May narrowly avoids Brexit defeat again as MPs reject EU customs union

17th July, 2018 7:13 pm

Tonight the government narrowly avoided defeat over Brexit again as parliament rejected the customs union amendment laid down by Remainer Tories.

The legislation change would have committed the UK to joining a customs union had it not been able to strike a free trade deal with the EU by January 2019.

Theresa May loyalists and hard Brexiteers argued that the amendment would have prevented the UK from striking international trade deals.

Four Labour MPs – Frank Field, Kate Hoey, John Mann and Graham Stringer – (plus currently suspended Kelvin Hopkins) joined the majority of Tories in the voting lobby to defeat the customs union amendment, ‘New Clause 18’.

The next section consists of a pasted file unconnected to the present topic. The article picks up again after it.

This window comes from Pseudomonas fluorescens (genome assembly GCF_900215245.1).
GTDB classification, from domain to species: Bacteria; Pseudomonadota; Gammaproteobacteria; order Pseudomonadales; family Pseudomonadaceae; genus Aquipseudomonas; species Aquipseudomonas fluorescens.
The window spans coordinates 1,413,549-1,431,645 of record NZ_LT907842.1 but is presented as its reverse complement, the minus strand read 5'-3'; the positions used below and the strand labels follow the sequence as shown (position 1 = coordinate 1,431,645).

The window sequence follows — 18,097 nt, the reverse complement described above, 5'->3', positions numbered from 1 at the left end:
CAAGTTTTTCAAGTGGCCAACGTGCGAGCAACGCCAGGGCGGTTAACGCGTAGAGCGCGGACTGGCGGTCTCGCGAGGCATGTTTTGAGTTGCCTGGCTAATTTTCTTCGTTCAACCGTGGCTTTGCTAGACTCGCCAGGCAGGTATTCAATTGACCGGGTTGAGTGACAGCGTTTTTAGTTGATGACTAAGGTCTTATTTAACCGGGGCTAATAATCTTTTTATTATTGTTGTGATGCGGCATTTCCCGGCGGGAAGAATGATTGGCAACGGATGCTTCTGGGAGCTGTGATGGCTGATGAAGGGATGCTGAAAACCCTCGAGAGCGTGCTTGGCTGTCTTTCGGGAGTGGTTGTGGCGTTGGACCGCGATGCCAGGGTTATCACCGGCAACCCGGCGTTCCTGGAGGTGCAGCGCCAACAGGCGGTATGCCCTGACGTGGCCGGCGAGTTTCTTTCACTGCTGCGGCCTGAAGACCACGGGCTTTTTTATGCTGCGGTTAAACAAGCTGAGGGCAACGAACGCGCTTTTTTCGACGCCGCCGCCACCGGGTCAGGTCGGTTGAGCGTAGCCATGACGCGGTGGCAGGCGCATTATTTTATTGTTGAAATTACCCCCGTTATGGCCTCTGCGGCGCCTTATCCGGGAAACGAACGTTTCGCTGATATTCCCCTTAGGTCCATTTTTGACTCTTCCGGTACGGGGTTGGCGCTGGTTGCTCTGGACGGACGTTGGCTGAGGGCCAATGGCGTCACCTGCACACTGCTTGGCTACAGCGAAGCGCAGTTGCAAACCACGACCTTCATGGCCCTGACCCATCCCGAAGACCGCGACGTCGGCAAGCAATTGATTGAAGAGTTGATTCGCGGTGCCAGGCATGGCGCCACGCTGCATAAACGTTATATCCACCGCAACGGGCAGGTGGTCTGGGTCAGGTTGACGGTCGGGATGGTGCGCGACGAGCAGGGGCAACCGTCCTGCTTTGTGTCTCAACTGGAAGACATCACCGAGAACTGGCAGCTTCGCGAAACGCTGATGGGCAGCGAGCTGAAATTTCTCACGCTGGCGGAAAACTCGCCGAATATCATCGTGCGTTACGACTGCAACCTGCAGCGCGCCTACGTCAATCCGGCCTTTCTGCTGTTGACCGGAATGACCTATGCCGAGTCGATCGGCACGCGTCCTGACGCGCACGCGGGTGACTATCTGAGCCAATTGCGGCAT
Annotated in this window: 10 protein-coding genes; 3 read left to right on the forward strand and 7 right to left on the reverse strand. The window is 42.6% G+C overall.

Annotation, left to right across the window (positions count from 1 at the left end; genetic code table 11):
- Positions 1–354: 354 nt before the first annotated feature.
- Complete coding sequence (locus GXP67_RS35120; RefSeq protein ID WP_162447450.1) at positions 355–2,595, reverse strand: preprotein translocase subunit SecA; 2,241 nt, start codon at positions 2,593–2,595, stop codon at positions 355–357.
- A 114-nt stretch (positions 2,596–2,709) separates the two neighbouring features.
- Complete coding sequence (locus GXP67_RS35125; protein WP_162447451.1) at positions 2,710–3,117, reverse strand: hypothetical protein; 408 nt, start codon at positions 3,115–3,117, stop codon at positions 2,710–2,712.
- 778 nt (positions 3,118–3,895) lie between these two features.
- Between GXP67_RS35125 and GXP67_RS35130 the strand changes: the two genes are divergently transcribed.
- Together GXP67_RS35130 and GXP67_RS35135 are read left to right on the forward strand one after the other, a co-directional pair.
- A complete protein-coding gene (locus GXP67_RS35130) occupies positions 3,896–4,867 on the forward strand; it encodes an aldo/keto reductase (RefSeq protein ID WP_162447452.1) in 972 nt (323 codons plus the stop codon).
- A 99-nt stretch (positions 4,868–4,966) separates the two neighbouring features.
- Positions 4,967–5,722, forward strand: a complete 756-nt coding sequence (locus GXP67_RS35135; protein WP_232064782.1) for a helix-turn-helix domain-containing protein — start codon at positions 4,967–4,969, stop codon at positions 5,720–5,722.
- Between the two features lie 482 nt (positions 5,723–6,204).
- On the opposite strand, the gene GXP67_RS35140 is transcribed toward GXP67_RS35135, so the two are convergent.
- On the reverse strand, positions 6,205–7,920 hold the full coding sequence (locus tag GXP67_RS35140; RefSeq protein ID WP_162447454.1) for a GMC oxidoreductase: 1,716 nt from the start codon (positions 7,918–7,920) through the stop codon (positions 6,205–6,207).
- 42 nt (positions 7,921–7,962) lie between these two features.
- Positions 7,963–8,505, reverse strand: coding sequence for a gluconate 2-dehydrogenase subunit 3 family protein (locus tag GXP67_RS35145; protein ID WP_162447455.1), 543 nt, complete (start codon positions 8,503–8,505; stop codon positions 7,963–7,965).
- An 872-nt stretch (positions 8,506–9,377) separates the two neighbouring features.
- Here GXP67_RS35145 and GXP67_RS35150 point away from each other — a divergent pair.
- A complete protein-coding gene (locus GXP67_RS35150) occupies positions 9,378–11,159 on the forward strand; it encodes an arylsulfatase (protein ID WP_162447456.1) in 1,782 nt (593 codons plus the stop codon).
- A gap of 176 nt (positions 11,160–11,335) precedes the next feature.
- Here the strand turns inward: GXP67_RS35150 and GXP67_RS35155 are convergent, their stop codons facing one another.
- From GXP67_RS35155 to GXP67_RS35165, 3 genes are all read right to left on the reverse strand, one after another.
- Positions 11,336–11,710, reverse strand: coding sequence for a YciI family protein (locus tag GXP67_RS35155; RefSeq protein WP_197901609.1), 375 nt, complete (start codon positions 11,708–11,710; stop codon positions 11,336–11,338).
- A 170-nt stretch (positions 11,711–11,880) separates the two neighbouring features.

12 Remainer Tory MPs rebelled against the party whip: Heidi Allen, Guto Bebb, Ken Clarke, Jonathan Djanogly, Dominic Grieve, Stephen Hammond, Dr Philip Lee, Nicky Morgan, Robert Neill, Antoinette Sandbach, Anna Soubry, Dr Sarah Wollaston.

Reacting to the defeat of New Clause 18, Shadow Secretary of State for International Trade Barry Gardiner commented: “The government’s handling of Brexit over the past week has been an utter shambles. We have a Prime Minister who is in office, but not in power.

“Each day that ministers waste arguing amongst themselves increases the risk of the UK crashing out of Europe without an agreement.

“Labour is clear that a new comprehensive customs union with the EU after Brexit is the best way to protect jobs, the economy and to avoid a hard border in Northern Ireland. Theresa May should finally accept that and get on with the job of negotiating for Britain.”

Theresa May did, however, lose a key Brexit vote in the Commons for only the second time when MPs tonight voted in favour of remaining in the European medicines regulatory framework. The trade bill’s ‘New Clause 17’, which no Labour MPs voted against, was passed with a majority of four votes.

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